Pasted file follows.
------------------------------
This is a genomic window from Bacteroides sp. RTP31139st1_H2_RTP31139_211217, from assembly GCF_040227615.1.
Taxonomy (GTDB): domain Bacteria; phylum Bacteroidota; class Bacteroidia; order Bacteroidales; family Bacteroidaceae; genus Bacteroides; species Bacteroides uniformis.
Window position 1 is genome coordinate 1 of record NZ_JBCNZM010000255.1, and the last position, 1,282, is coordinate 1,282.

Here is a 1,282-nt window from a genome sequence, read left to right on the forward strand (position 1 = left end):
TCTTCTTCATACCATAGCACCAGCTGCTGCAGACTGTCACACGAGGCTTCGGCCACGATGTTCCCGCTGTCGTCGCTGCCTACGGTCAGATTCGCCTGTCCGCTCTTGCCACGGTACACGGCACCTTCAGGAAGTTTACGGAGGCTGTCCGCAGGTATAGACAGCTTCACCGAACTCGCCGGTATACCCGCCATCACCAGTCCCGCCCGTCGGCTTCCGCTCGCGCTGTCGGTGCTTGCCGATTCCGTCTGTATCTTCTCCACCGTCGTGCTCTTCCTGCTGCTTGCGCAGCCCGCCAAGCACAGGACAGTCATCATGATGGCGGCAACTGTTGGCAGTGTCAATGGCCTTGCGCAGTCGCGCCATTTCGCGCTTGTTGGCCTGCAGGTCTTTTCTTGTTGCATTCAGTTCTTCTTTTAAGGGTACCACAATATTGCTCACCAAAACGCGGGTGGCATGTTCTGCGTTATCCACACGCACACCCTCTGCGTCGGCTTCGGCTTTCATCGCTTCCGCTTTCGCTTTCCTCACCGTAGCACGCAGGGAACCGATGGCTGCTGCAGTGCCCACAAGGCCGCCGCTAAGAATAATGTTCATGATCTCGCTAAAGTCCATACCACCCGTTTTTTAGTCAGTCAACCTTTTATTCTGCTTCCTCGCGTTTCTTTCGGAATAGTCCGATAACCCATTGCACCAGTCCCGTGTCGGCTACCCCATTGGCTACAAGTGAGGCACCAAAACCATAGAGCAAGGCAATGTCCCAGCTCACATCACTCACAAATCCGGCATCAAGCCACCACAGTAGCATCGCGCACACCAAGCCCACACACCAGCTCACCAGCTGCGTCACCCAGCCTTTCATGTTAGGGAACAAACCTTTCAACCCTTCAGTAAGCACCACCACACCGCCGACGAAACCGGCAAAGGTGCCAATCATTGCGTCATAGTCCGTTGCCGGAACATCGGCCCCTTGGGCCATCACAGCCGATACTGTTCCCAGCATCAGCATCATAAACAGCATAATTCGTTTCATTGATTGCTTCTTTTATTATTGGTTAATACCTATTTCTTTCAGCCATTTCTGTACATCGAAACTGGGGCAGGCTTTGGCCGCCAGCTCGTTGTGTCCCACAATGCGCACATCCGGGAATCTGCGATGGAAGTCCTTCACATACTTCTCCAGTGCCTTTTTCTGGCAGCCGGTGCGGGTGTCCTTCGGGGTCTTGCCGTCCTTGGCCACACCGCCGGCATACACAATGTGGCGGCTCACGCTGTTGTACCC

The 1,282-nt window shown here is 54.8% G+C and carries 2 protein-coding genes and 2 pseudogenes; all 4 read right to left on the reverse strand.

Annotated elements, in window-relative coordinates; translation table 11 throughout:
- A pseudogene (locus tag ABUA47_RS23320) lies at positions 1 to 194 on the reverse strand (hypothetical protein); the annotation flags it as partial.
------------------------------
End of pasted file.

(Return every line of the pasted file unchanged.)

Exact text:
This is a genomic window from Bacteroides sp. RTP31139st1_H2_RTP31139_211217, from assembly GCF_040227615.1.
Taxonomy (GTDB): domain Bacteria; phylum Bacteroidota; class Bacteroidia; order Bacteroidales; family Bacteroidaceae; genus Bacteroides; species Bacteroides uniformis.
Window position 1 is genome coordinate 1 of record NZ_JBCNZM010000255.1, and the last position, 1,282, is coordinate 1,282.

Here is a 1,282-nt window from a genome sequence, read left to right on the forward strand (position 1 = left end):
TCTTCTTCATACCATAGCACCAGCTGCTGCAGACTGTCACACGAGGCTTCGGCCACGATGTTCCCGCTGTCGTCGCTGCCTACGGTCAGATTCGCCTGTCCGCTCTTGCCACGGTACACGGCACCTTCAGGAAGTTTACGGAGGCTGTCCGCAGGTATAGACAGCTTCACCGAACTCGCCGGTATACCCGCCATCACCAGTCCCGCCCGTCGGCTTCCGCTCGCGCTGTCGGTGCTTGCCGATTCCGTCTGTATCTTCTCCACCGTCGTGCTCTTCCTGCTGCTTGCGCAGCCCGCCAAGCACAGGACAGTCATCATGATGGCGGCAACTGTTGGCAGTGTCAATGGCCTTGCGCAGTCGCGCCATTTCGCGCTTGTTGGCCTGCAGGTCTTTTCTTGTTGCATTCAGTTCTTCTTTTAAGGGTACCACAATATTGCTCACCAAAACGCGGGTGGCATGTTCTGCGTTATCCACACGCACACCCTCTGCGTCGGCTTCGGCTTTCATCGCTTCCGCTTTCGCTTTCCTCACCGTAGCACGCAGGGAACCGATGGCTGCTGCAGTGCCCACAAGGCCGCCGCTAAGAATAATGTTCATGATCTCGCTAAAGTCCATACCACCCGTTTTTTAGTCAGTCAACCTTTTATTCTGCTTCCTCGCGTTTCTTTCGGAATAGTCCGATAACCCATTGCACCAGTCCCGTGTCGGCTACCCCATTGGCTACAAGTGAGGCACCAAAACCATAGAGCAAGGCAATGTCCCAGCTCACATCACTCACAAATCCGGCATCAAGCCACCACAGTAGCATCGCGCACACCAAGCCCACACACCAGCTCACCAGCTGCGTCACCCAGCCTTTCATGTTAGGGAACAAACCTTTCAACCCTTCAGTAAGCACCACCACACCGCCGACGAAACCGGCAAAGGTGCCAATCATTGCGTCATAGTCCGTTGCCGGAACATCGGCCCCTTGGGCCATCACAGCCGATACTGTTCCCAGCATCAGCATCATAAACAGCATAATTCGTTTCATTGATTGCTTCTTTTATTATTGGTTAATACCTATTTCTTTCAGCCATTTCTGTACATCGAAACTGGGGCAGGCTTTGGCCGCCAGCTCGTTGTGTCCCACAATGCGCACATCCGGGAATCTGCGATGGAAGTCCTTCACATACTTCTCCAGTGCCTTTTTCTGGCAGCCGGTGCGGGTGTCCTTCGGGGTCTTGCCGTCCTTGGCCACACCGCCGGCATACACAATGTGGCGGCTCACGCTGTTGTACCC

The 1,282-nt window shown here is 54.8% G+C and carries 2 protein-coding genes and 2 pseudogenes; all 4 read right to left on the reverse strand.

Annotated elements, in window-relative coordinates; translation table 11 throughout:
- A pseudogene (locus tag ABUA47_RS23320) lies at positions 1 to 194 on the reverse strand (hypothetical protein); the annotation flags it as partial.